Orange/Cellcom sources have told FrontPageAfrica that the Lonestar losses claim is being exaggerated and is completely bogus and a scam.
The Orange Official who preferred not be named said, since 2012 market trend shows a continuous decline in Lonestar’s revenue performance and devaluation of their brand. “While Lonstar’s revenue declined, their subscriber base however grew. Which means that the average revenue per user went down, as well as, the total market revenue decreased. It is very clear that the results shows Lonestar suffered instability as a company, poor management, bad strategical decisions refusing to adjust to changes in the market and public boycott against the company and its controversial local stakeholders,” the Orange official said.
The Orange official also expressed concern why LoneStar Cell MTN would file a civil suit in the United Kingdom instead of Liberia, especially so when LoneStar Chairman during the period the alleged hack took place, Mr. Benoni Urey and his partner, Emmanuel Shaw, were both on UN imposed travel ban and asset freeze. “It is most likely that neither would appear in court in the U.K. if we asked for their presence for questioning….so why UK?” asked the Orange Official.
According to the Orange source, LoneStar Cell MTN began to decline in revenue since 2015 when it could not compete in the GSM space in Liberia.
In March 2016, the Chairman of LoneStar by then, Mr. Urey, wrote former President Ellen Johnson Sirleaf to draw her attention to what he considered as uncontrolled competitive price war being waged in the Liberian telecommunications industry.
The letter indicated that the long running and unending promotions, as well as freebies like the free calls to the USA, $1 for 3 days calls, $1 for 5 days and $5 for 3Gb date for one month, etc. were negatively impacting government revenue and revenue to the GSM Companies and the Liberia Telecommunications Authority.
An attached analysis to the communications to the President showed that revenue loss in 2013 and 2014 amounted to US$22 million. “In 2013 when the promotions were introduced LoneStar tax obligation to the government dropped from $47.9 million to $38.6 million in 2014 ( 9% drop year on year equivalent to USD9.3 million) and to $27.5 million in 2015 (20% drop year on year, equivalent USD11 million). There could be further economic repercussions if these promotions are not stopped; regrettable, no one sees the need to act and save the telecom industry,” the letter to President Sirleaf at the time noted.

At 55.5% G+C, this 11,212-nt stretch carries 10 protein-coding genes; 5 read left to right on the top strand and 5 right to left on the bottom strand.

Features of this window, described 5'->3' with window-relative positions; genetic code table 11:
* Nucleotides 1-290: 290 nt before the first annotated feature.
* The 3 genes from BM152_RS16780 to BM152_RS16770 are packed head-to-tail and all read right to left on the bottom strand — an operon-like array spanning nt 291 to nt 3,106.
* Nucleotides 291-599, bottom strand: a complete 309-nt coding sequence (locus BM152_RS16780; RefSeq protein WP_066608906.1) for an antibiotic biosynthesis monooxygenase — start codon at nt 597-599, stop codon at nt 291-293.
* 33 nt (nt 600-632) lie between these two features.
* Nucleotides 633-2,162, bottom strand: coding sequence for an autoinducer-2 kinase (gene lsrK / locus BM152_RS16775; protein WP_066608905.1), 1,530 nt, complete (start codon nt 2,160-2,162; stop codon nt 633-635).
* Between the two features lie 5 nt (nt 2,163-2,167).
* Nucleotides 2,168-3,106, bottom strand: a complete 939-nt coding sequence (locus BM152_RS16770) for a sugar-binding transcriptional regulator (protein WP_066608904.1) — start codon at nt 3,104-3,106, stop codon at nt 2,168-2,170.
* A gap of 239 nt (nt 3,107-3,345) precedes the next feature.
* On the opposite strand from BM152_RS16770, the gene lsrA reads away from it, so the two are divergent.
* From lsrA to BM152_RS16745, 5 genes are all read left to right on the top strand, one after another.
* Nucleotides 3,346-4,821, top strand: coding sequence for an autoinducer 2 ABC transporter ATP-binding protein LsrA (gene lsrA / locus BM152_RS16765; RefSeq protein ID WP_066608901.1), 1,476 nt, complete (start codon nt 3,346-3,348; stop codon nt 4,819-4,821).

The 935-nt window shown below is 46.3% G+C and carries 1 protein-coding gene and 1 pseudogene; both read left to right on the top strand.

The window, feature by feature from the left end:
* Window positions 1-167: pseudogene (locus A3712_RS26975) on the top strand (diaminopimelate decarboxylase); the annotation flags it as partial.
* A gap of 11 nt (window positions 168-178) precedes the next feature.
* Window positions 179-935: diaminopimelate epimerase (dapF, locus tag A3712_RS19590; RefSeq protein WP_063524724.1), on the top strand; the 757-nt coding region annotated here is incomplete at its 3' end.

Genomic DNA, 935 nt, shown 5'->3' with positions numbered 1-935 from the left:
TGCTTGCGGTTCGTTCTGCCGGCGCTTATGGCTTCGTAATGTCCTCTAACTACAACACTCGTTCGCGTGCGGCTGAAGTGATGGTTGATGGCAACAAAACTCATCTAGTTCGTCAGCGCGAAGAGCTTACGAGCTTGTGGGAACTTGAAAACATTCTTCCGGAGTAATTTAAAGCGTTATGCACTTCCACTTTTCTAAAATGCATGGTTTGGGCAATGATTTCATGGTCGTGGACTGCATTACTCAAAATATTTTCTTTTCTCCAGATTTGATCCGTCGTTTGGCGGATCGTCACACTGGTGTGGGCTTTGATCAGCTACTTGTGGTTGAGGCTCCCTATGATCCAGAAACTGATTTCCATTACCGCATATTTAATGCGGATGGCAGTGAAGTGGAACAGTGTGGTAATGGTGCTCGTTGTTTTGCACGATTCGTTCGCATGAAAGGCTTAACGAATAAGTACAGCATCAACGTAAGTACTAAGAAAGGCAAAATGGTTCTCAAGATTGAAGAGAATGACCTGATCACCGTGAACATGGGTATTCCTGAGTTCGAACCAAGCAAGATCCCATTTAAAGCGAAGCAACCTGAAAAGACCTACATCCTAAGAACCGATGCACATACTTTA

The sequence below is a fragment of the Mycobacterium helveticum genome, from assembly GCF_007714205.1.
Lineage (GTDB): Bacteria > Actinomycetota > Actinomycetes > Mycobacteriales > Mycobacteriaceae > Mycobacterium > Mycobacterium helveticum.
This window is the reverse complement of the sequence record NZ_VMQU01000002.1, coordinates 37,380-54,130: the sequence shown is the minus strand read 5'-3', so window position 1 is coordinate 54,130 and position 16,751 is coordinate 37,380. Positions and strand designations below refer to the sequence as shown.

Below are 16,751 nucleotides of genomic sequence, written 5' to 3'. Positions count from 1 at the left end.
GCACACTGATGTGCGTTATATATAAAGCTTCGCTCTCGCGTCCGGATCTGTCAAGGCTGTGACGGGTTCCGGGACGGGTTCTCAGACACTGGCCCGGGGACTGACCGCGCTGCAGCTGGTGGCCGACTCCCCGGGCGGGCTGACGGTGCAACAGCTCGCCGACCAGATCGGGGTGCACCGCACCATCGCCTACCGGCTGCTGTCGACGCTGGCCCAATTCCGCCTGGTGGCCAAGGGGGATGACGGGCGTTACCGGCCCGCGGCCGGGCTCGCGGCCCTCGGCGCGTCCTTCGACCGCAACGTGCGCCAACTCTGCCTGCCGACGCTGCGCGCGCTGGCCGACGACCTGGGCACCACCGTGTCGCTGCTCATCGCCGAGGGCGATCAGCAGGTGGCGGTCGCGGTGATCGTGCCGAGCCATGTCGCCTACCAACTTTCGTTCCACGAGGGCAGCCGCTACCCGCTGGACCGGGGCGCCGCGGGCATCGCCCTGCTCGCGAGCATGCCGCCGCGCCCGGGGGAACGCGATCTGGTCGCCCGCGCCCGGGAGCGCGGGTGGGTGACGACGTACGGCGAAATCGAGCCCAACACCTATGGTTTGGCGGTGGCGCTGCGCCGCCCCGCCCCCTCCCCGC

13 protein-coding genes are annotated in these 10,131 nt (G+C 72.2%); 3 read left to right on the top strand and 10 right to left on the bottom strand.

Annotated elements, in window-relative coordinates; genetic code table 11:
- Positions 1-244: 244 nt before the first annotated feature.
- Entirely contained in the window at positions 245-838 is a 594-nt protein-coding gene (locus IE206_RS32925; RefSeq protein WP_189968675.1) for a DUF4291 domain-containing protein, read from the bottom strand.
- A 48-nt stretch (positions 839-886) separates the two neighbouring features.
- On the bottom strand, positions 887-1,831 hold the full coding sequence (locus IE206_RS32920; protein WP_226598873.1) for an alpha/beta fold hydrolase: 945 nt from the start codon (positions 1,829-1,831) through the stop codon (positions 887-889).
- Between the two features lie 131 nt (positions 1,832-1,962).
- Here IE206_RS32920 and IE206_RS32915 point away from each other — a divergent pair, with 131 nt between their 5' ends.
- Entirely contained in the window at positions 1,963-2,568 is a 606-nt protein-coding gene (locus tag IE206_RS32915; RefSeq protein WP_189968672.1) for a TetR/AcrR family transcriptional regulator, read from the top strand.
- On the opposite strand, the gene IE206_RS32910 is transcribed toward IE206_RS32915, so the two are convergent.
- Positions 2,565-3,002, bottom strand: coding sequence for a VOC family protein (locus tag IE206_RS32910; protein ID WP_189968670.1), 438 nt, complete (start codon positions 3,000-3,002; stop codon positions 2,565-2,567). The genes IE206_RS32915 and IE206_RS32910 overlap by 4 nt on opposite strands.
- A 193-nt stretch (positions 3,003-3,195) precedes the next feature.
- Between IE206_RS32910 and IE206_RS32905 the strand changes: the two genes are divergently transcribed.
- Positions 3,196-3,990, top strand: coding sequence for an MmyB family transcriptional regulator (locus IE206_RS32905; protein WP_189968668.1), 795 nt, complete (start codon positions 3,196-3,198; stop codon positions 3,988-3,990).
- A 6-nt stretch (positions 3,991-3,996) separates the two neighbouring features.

Regarding the size of the Mirai#14 botnet, court papers say, upon Kaye’s arrest, an application installed on Kaye’s mobile phone called a ‘Mirai Monitor’ measured connections to hundreds of thousands of devices. “Additionally, open source reports suggest that the Mirai#14 botnet was the largest botnet that existed at the time of its creation; Kaye referred to this in his interview with the German authorities.”
Although Lonestar is a private company, it forms a key part of the telecommunications network of Liberia, court filings say. “There being only a small number of telecommunications providers in Liberia (Lonestar being one of the small number of major providers), Kaye’s attacks affected the integrity of the telecommunications activity of an entire nation. This fact was made all the more serious in this case because Kaye was acting for Cellcom seeking to knock out its competitor.”
Mirai#14, according to the court ruling, since its creation, remains capable of being repeatedly deployed. “Creators or controllers of these botnets usually rent them out so that other individuals in the cyber-hacking community can use them to carry out attacks of their own. It is also possible that the creator/controller of a botnet loses control of the code used to create them. The code may end up in the hands of nefarious people capable of exploiting it for their own ends and using it to build and deploy their own malicious botnets with the code being used, therefore, for purposes far beyond its originally intended purpose.”
Officers of the National Crime Agency interviewed Kaye in the UK on 23 and 24 February 2017 prior to his extradition to Germany. On that occasion, Kaye gave a false account of his involvement in the Lonestar attacks. Kaye stated that he was a cyber security consultant who was interested in Mirai#14 and wanted to know more about it so that he could shut it down. He denied knowing who owned or controlled Miria#14.